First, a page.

Christopher Bjorke, Grand Forks Herald , Published July 17 2012
Second Grand Forks Walmart proposed
MFRA, a Plymouth, Minn., engineering company working for company, submitted a site plan for a 181,378-square-foot store on 19 acres of open land at Gateway and North 58th Street with the Grand Forks Planning and Zoning Department.
Senior Planner Ryan Brooks said requests for zoning changes, land annexation, plats and other items would go before the Planning and Zoning Commission for preliminary consideration in August.
“There are still some hoops. It’s not a done deal,” he said.
However, the plans would be a major project for a part of the city that has been largely passed over by retail development.
“Hopefully this will push some business to the north end,” said Chamber of Commerce President Barry Wilfahrt. “It helps balance the city’s development.”
For years, big-box chains and other retailers have built on the south end, along the 32nd Avenue South corridor, where Wal-Mart Stores already has a Walmart Supercenter and a Sam’s Club.
Wilfahrt also said city officials have tried to improve the appearance of the corridor linking the Grand Forks airport with the city.
“That’s our front door for people who come in through the airport. This should jumpstart that,” he said.
Wilfahrt said the plans also show the development of Grand Forks as a retail destination that is keeping pace with other regional population centers.
“If you look at some of the bigger regional trade centers, they have multiple Walmarts,” he said.
There are two Walmart locations in Fargo along with third in the metro area in Dilworth, Minn. Bismarck has two stores and there are plans for another in nearby Mandan.
According to the site plan, the store would occupy land between Gateway Drive and an extension of 10th Avenue South to be constructed. On the east it would border North 55th Street.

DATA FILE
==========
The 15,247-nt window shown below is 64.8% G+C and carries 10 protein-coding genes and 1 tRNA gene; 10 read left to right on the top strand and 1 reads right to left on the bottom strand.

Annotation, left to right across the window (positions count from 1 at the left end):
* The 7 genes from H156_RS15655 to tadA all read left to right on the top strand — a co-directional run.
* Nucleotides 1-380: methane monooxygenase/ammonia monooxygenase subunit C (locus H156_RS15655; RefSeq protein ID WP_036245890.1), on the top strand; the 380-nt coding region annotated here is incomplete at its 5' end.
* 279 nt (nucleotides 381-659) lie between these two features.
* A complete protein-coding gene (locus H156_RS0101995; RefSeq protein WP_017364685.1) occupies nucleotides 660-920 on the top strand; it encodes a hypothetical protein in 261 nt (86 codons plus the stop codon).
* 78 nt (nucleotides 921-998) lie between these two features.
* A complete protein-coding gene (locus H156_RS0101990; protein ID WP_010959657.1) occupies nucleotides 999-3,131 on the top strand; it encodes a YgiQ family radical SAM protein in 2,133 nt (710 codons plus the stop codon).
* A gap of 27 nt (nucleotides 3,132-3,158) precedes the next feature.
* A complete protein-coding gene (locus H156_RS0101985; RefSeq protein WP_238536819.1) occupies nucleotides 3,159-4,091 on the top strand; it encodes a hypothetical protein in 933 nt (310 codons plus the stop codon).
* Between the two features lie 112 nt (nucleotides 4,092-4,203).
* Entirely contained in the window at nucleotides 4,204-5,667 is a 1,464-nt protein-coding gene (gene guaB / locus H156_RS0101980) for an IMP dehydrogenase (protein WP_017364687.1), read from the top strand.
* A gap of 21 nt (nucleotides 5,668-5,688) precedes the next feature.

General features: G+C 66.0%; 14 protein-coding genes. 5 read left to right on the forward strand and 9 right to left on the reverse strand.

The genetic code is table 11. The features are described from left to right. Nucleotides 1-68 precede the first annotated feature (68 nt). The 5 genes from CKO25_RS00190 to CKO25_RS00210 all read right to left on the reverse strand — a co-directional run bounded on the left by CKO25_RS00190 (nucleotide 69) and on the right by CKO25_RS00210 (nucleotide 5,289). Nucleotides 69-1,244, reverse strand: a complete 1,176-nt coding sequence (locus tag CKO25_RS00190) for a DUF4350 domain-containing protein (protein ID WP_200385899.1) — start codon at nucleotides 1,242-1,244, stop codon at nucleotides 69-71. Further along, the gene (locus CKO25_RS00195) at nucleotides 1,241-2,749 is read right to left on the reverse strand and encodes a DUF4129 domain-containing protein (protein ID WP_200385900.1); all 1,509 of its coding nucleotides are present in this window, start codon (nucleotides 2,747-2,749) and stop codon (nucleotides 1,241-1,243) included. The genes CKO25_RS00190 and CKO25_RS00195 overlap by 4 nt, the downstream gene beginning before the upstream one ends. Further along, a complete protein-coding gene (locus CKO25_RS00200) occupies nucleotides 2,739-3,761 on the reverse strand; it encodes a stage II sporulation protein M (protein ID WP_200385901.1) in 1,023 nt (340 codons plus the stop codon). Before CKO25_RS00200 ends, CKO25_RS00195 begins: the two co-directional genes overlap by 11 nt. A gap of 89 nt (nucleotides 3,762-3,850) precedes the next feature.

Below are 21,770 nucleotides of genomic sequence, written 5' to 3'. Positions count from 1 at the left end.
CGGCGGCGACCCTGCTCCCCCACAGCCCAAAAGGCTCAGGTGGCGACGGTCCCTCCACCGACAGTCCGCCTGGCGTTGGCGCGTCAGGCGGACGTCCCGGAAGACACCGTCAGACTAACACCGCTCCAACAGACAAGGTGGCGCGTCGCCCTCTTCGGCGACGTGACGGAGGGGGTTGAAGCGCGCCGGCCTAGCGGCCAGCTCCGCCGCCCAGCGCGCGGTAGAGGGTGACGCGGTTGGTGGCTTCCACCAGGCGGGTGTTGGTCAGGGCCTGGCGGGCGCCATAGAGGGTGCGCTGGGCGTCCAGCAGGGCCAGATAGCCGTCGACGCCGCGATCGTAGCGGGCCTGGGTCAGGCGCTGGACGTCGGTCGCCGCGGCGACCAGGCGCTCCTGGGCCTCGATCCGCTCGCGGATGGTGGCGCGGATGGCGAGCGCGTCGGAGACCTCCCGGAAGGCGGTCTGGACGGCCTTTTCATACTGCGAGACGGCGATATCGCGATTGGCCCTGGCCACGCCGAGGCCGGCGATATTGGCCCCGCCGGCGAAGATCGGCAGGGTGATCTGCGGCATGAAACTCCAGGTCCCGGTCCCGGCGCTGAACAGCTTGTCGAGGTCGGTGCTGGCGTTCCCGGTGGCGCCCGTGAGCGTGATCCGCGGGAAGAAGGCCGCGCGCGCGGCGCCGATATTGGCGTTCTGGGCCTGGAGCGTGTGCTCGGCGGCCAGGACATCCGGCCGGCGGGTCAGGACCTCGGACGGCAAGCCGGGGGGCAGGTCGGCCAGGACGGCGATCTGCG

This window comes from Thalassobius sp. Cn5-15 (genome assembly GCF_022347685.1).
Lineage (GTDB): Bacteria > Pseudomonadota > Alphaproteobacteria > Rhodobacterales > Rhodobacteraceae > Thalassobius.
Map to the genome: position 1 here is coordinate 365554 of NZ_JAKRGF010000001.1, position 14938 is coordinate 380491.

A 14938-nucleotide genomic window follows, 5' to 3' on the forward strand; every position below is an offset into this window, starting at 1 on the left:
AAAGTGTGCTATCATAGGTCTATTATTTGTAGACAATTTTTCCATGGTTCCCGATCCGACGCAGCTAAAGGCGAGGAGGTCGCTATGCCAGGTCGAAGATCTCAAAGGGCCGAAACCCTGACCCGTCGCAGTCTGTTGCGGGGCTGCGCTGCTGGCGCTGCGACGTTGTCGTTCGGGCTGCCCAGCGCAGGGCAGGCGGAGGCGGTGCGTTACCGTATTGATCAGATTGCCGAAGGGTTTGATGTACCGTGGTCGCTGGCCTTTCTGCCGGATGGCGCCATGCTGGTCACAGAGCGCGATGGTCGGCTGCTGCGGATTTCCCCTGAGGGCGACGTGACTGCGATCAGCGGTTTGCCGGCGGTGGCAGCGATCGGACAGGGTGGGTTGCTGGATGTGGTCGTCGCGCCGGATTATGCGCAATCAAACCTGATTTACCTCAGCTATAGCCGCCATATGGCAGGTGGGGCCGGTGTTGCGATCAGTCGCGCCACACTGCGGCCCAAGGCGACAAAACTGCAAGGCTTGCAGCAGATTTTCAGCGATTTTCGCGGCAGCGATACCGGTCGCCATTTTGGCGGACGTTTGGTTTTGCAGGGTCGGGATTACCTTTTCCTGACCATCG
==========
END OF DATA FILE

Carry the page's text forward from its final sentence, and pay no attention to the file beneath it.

The location is also accessible from Interstate 29 by an interchange at Gateway Drive. That access point would help link the store to the Canadian retail traffic that drives a large part of the area’s retail market.
Convention and Visitors Bureau Executive Director Julie Rygg said a new Walmart would be a draw for Canadian shoppers.
“They typically like those big-box stores,” she said. “Obviously we have the demand for it.”
A change in Canadian tax regulations, effective June 1, raised the value of goods Canadian travelers can bring home with them without paying import duties, a development that area retailers expect will boost their sales.
Wilfahrt said the company’s move is also recognition of the health of the local economy and the economy across the state.
“North Dakota is a good place to do business right now,” he said. “Walmart sees that.”
Sales tax collections for the city of Grand Forks have been strong, with collections reported in February reaching $2.016 million, the second-highest month on record.
Taxable sales in Grand Forks County were also up 12.68 percent from the previous year, from $272.3 million to $306.8 million, according to the Office of the State Tax Commissioner.
A call to a spokeswoman from Wal-Mart Stores Inc. was not returned Tuesday afternoon.